How to's - Anti-Virus

Why do you need antivirus software?

A computer virus is a program that is loads itself onto you computer without your knowledge. Computer viruses can replicate themselves and make your computer do things that you would not approve of. The problems that computer viruses cause can vary. Some will replicate themselves so many times that they use all available memory, thus bringing your computer to a halt. Others are able to invade your e-mail program and send themselves to everyone in your e-mail address directory. Antivirus software is important not only for the protection of your computer, but also the protection of the computers that you are linked to.

What can be done to avoid infection?

Most common viruses are spread by e-mail, sharing files over the Internet or by moving floppy disks from one computer to another. To detect, remove, and prevent the spread of computer viruses, you should have an antivirus program installed on you computer.

Can I still get a virus even though I have an antivirus program installed?

A common myth about virus protection is that once the program is installed that you will not be able to get a computer virus. This is not true. Even with antivirus software installed on your computer, you will still need to run virus updates to avoid getting a virus. Many antivirus programs can be set up so that they run these updates for you automatically (It is also possible to get a virus even with the latest updates. Unfortunately, there are situations that occur when the virus spreads faster than your computer will update the virus definitions. These situations are rare.). These updates are used to protect you computer from viruses that have been created or discovered since your software was made. Even brand new antivirus software will have to be updated right out of the box.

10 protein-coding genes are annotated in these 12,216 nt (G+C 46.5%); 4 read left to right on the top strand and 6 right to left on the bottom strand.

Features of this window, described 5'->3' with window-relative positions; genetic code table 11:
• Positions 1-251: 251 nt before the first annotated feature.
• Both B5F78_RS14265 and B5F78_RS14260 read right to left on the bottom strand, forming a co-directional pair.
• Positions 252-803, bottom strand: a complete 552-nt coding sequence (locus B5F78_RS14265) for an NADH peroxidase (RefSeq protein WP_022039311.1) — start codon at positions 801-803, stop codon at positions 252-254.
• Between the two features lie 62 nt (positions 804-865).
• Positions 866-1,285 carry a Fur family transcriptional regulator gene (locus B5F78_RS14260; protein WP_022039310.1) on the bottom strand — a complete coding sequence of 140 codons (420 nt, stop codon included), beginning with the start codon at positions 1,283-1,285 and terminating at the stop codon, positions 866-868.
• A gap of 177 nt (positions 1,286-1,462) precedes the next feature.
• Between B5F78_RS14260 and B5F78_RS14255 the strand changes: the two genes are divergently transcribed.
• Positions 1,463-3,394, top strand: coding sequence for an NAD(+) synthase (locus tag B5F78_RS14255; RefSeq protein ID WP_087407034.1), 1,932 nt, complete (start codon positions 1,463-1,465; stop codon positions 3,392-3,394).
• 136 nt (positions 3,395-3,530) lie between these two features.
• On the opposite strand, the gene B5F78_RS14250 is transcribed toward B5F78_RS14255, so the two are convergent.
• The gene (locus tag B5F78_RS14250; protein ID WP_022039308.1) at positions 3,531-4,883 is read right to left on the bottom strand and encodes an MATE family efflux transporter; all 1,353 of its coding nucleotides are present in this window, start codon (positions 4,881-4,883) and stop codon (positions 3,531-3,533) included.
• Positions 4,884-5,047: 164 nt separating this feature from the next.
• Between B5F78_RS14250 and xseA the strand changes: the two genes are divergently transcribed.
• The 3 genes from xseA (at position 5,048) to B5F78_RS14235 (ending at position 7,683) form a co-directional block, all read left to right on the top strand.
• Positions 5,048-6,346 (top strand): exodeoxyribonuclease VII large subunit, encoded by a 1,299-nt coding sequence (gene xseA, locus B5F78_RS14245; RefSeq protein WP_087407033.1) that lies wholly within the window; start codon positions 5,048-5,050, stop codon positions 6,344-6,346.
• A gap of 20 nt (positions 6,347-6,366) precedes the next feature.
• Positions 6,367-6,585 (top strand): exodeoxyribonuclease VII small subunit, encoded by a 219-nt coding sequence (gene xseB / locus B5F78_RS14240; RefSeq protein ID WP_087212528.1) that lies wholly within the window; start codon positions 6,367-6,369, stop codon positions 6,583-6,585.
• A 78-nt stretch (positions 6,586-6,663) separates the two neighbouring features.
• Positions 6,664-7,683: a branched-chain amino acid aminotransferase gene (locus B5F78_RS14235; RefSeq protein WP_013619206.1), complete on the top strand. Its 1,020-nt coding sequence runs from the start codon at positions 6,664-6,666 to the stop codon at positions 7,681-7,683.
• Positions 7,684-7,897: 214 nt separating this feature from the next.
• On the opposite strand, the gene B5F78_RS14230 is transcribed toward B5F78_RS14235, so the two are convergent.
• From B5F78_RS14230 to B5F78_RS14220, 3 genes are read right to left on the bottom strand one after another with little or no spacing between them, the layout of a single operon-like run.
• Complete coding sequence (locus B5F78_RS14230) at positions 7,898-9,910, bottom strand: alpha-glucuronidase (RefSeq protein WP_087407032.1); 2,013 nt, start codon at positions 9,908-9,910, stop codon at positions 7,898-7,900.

What kind of files can spread viruses?

Viruses have the potential to infect any type of executable code, not just the files that are commonly called 'program files'. For example, some viruses infect executable code in the boot sector of floppy disks or in system areas of hard drives. Another type of virus, known as a "macro" virus, can infect word processing and spreadsheet documents that use macros. And it's possible for HTML documents containing JavaScript or other types of executable code to spread viruses or other malicious code. Since virus code must be executed to have any effect, files that the computer treats as pure data are safe. This includes graphics and sound files such as .gif, .jpg, .mp3, .wav, etc., as well as plain text in .txt files. For example, just viewing picture files won't infect your computer with a virus. The virus code has to be in a form, such as an .exe program file or a Word .doc file that the computer will actually try to execute.

What is a Trojan horse program?

A type of program that is often confused with viruses is a 'Trojan horse'. This is not a virus, but simply a program (often harmful) that pretends to be something else.

For example, you might download what you think is a new game; but when you run it, it deletes files on your hard drive. Or the third time you start the game, the program E-mails your saved passwords to another person.

Note: simply downloading a file to your computer won't activate a virus or Trojan horse; you have to execute the code in the file to trigger it. This could mean running a program file, or opening a Word/Excel document in a program (such as Word or Excel) that can execute any macros in the document.

Summary

Viruses come in many different shapes and forms. Some are practically harmless, but most are malicious and dangerous to your data and secure information. Keeping you antivirus software up to date and being cautious of suspicious files or e-mails is the best way to protect yourself. You never have a 100% guarantee that your system won't be infected by a virus, but a guarantee that can be made is that if you do not have virus protection it is just a matter of time before you get one of the thousands of computer viruses.

For information about our Bullet- Proof protection plan or any other questions contact Elm City Computing now at 203 777 7763

 

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